What’s the difference this year so far with Francona at the helm? I bet he doesn’t have Manny Acta’s sweet, “blame it on the players” Twitter bio, at the least.
By the end of last season Acta had completely lost his clubhouse. It’s not fair to blame the 11-game losing streak and the subsequent nine-game losing streak entirely on team chemistry, but it sure exacerbated the situation. Maybe you don’t expect the fans to enjoy watching a losing team by the end of the summer, but it’s jarring to see that the players so obviously weren’t having fun either.
Francona changed all of that. He brought confidence: you can tell in every quote and press conference that he believes in this team. He brought gravitas: Scott Kazmir has publicly said that Francona is the reason he signed with Cleveland, and he surely helped woo other free agents this winter. And he brought fun—have you seen the team’s Harlem Shake video?
I had the pleasure of interviewing Paul Byrd, who played under Francona in Boston, last week (the interview will be up on Wahoo’s on First in the next couple days) and he couldn’t say enough good things about his former manager. “He’s a player’s manager,” he said. “He never dogs his players out in the paper, and players appreciate that. He has one rule, and that’s that you hustle and play hard. If you do that, you just hustle and play hard, he will love you.” (That’s all I’m giving away about the interview for now.)
Wax poetic about the work of Monday and Tuesday probables Justin Masterson and Zach McAllister. I know you want to.
I’ve been a huge Masterson fan for a long time. He’s got a great sinker, decent control, and (sometimes) some real great strikeout stuff. Aside from being a pitch-to-contact guy who’s in front of a subpar defense for most of his career, his biggest problem has been a willingness to attack left-handed hitters. He knows too well that he has trouble with lefties so he sometimes gets too caught up in not throwing it where they can hit it well to focus on throwing it in the strike zone; small sample size, but so far he’s looked more like he did against lefties in 2011 (his best year to date) than he did last year. R.J. Anderson once analogized that if Strasburg strikes batters down with headshots, Masterson’s approach “resembles death via a thousand paper cuts.” I like that line.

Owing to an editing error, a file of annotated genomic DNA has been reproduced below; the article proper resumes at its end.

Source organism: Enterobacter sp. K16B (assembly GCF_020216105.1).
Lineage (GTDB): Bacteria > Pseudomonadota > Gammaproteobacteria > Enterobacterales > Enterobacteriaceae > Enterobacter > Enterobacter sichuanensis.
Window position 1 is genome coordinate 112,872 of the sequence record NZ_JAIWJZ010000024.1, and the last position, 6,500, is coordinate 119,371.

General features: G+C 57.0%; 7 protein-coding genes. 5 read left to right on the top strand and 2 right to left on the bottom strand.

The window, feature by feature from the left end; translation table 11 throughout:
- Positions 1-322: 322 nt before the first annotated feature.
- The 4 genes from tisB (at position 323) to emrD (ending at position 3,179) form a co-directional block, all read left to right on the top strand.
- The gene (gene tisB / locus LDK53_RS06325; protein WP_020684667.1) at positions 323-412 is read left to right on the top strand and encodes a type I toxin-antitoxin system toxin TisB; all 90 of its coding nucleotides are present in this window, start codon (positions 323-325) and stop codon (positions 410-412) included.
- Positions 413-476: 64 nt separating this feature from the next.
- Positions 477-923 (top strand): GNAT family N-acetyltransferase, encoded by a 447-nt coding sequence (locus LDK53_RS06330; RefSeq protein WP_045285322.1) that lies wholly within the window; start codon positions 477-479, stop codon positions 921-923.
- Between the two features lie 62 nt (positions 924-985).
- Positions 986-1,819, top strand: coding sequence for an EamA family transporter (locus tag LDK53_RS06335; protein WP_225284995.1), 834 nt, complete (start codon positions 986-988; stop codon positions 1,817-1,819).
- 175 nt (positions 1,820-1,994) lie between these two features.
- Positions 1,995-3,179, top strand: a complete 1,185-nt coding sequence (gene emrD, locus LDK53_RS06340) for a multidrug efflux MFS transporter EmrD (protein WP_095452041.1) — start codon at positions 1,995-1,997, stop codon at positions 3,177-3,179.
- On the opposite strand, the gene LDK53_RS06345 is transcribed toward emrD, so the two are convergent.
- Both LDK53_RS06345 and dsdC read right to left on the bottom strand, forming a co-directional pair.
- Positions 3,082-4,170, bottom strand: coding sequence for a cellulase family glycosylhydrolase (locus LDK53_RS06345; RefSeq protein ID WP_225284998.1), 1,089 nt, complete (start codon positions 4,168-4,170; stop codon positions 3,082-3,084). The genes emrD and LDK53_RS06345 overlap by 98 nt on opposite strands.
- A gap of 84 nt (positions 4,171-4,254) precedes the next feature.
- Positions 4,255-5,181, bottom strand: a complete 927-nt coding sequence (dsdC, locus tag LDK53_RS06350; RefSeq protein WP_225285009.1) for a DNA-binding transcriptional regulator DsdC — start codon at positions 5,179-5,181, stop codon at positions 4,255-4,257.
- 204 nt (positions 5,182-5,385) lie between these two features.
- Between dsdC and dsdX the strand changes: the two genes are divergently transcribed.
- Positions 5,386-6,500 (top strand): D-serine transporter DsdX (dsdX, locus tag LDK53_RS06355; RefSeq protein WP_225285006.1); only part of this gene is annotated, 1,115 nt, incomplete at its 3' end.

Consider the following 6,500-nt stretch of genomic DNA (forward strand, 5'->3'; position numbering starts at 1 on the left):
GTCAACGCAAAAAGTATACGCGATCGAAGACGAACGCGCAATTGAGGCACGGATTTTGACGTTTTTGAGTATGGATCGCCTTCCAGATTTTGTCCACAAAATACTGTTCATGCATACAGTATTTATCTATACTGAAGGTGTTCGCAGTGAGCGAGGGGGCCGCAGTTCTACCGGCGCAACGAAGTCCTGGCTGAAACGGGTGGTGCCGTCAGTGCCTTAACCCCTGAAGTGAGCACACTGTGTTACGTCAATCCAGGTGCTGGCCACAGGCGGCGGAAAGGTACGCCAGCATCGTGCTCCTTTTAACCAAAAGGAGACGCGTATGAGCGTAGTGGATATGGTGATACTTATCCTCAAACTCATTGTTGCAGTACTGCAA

As for McAllister, I may be his biggest fan. Last year, his strikeout rate was the highest any Indians starter has posted since CC Sabathia (though admittedly that’s not saying much). Anecdotally he has two major flaws that the numbers back up. The first is that he has trouble recovering from rough breaks—he led all of baseball with 22 unearned runs allowed last year and he’s given up six already this year. The other is that he has trouble getting hitters out twice. As my colleague Steve Kinsella pointed out, last year he had an insane .553 OPS-against the first time through the order but that ballooned to .814 the second time he faced hitters. So he’ll be untouchable for the first three innings but things can go downhill in a hurry from there.
Series prediction?
I have a personal rule never to bet against Justin Masterson or Zach McAllister so my hands are tied for tonight and Tuesday, and while we’ve already proven it’s possible I know the odds are against us beating Chris Sale. So Indians take two of three.

Topics: Chicago White Sox, Cleveland Indians, Justin Masterson, Zach Mcallister